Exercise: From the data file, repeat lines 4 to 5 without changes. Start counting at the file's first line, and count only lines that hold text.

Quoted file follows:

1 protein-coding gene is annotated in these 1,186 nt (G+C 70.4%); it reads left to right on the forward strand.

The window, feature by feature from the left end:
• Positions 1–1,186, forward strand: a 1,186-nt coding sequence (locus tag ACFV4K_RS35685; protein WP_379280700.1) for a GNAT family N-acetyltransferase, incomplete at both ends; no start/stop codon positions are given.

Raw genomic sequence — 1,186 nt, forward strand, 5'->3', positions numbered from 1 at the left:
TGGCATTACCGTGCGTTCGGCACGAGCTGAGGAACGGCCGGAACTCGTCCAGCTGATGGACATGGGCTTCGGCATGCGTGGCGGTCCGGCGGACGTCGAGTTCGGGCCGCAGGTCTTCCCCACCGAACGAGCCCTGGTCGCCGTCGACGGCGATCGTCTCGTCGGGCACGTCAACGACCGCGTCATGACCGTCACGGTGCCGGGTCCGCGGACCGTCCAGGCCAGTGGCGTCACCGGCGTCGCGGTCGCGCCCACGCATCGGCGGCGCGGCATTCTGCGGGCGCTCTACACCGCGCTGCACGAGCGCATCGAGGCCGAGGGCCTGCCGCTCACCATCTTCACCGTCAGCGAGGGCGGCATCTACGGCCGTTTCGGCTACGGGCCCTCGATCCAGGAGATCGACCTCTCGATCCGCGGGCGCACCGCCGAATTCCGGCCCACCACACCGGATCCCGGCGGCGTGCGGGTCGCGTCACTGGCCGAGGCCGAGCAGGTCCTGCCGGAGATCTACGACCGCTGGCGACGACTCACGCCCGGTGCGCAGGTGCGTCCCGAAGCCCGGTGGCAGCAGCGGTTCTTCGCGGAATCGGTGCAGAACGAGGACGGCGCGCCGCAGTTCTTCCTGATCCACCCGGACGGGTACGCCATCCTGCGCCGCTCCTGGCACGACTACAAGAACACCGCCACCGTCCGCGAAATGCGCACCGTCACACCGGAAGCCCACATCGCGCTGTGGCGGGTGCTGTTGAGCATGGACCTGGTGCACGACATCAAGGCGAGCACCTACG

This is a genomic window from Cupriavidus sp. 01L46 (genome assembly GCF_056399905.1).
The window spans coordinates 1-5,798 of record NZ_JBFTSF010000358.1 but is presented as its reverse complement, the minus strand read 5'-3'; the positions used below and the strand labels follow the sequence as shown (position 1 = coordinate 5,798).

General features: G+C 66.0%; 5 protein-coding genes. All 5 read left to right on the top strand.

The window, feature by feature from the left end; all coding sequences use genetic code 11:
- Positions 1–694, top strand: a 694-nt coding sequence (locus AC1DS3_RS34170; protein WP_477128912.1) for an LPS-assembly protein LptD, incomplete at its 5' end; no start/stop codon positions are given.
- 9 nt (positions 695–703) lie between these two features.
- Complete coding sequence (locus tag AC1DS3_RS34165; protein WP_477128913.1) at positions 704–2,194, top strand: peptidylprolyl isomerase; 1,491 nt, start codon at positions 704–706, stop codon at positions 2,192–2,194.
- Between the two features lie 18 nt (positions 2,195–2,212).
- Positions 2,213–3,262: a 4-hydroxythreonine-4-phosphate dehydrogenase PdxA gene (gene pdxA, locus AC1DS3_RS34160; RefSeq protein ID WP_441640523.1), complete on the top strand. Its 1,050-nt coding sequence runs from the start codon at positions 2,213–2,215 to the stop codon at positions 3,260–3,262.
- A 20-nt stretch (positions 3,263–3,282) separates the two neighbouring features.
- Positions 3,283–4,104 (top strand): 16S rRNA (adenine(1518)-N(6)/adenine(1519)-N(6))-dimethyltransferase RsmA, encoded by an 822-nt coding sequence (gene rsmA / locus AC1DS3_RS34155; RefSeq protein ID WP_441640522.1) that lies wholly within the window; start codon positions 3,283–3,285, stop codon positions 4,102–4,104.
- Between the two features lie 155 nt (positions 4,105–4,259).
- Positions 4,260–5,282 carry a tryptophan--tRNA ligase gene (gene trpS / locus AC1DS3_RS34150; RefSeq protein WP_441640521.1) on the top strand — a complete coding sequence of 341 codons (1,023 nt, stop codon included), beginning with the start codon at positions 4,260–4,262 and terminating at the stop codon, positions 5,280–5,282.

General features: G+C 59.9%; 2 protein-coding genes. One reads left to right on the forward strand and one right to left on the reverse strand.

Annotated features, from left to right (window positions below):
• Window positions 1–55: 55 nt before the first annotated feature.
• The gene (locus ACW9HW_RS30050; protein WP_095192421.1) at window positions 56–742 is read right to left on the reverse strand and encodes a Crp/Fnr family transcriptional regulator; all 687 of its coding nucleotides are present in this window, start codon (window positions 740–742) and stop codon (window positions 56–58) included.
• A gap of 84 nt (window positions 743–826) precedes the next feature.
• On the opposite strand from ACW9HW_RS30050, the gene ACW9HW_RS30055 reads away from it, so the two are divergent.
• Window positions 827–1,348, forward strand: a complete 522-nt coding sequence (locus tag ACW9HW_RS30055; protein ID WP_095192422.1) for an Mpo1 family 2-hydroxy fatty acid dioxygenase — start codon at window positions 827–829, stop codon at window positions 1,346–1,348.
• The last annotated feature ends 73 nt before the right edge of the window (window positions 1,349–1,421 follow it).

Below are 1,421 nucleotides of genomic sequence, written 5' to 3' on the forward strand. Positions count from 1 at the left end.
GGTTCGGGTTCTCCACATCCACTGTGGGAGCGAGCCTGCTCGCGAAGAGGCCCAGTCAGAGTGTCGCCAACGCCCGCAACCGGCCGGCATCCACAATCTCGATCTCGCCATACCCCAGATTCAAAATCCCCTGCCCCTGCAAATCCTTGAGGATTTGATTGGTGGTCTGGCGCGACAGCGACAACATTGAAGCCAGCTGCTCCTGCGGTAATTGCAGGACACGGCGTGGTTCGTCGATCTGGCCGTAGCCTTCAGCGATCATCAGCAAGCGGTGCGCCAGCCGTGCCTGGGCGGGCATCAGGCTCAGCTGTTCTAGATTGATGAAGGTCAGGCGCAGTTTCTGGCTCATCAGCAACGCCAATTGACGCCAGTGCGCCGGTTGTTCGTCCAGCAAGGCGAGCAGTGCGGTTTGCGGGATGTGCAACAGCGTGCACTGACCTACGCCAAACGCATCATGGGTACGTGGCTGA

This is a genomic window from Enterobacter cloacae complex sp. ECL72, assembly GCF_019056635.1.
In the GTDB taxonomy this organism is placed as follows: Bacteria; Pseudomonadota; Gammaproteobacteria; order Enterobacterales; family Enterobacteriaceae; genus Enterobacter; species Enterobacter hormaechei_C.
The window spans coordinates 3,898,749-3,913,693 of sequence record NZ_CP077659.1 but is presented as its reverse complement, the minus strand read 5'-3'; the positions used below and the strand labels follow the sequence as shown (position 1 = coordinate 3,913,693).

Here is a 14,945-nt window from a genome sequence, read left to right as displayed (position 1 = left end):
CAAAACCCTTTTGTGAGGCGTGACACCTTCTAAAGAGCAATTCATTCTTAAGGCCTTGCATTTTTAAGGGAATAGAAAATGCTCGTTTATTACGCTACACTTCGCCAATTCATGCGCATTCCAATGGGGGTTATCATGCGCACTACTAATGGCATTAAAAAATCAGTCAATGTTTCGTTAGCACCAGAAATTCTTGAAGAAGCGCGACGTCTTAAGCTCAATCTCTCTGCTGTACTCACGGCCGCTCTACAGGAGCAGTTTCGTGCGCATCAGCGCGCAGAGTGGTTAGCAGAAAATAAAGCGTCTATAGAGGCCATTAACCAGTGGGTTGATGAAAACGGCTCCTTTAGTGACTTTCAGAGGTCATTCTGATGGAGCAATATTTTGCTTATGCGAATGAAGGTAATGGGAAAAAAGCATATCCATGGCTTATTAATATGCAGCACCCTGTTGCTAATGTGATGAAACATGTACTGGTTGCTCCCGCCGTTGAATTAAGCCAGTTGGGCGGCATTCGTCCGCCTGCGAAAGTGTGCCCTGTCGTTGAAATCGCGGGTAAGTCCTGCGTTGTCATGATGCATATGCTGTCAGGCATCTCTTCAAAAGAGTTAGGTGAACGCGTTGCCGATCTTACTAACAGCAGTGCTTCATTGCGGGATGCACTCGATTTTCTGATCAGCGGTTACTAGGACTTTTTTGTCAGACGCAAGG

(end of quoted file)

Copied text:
Raw genomic sequence — 1,186 nt, forward strand, 5'->3', positions numbered from 1 at the left:
TGGCATTACCGTGCGTTCGGCACGAGCTGAGGAACGGCCGGAACTCGTCCAGCTGATGGACATGGGCTTCGGCATGCGTGGCGGTCCGGCGGACGTCGAGTTCGGGCCGCAGGTCTTCCCCACCGAACGAGCCCTGGTCGCCGTCGACGGCGATCGTCTCGTCGGGCACGTCAACGACCGCGTCATGACCGTCACGGTGCCGGGTCCGCGGACCGTCCAGGCCAGTGGCGTCACCGGCGTCGCGGTCGCGCCCACGCATCGGCGGCGCGGCATTCTGCGGGCGCTCTACACCGCGCTGCACGAGCGCATCGAGGCCGAGGGCCTGCCGCTCACCATCTTCACCGTCAGCGAGGGCGGCATCTACGGCCGTTTCGGCTACGGGCCCTCGATCCAGGAGATCGACCTCTCGATCCGCGGGCGCACCGCCGAATTCCGGCCCACCACACCGGATCCCGGCGGCGTGCGGGTCGCGTCACTGGCCGAGGCCGAGCAGGTCCTGCCGGAGATCTACGACCGCTGGCGACGACTCACGCCCGGTGCGCAGGTGCGTCCCGAAGCCCGGTGGCAGCAGCGGTTCTTCGCGGAATCGGTGCAGAACGAGGACGGCGCGCCGCAGTTCTTCCTGATCCACCCGGACGGGTACGCCATCCTGCGCCGCTCCTGGCACGACTACAAGAACACCGCCACCGTCCGCGAAATGCGCACCGTCACACCGGAAGCCCACATCGCGCTGTGGCGGGTGCTGTTGAGCATGGACCTGGTGCACGACATCAAGGCGAGCACCTACG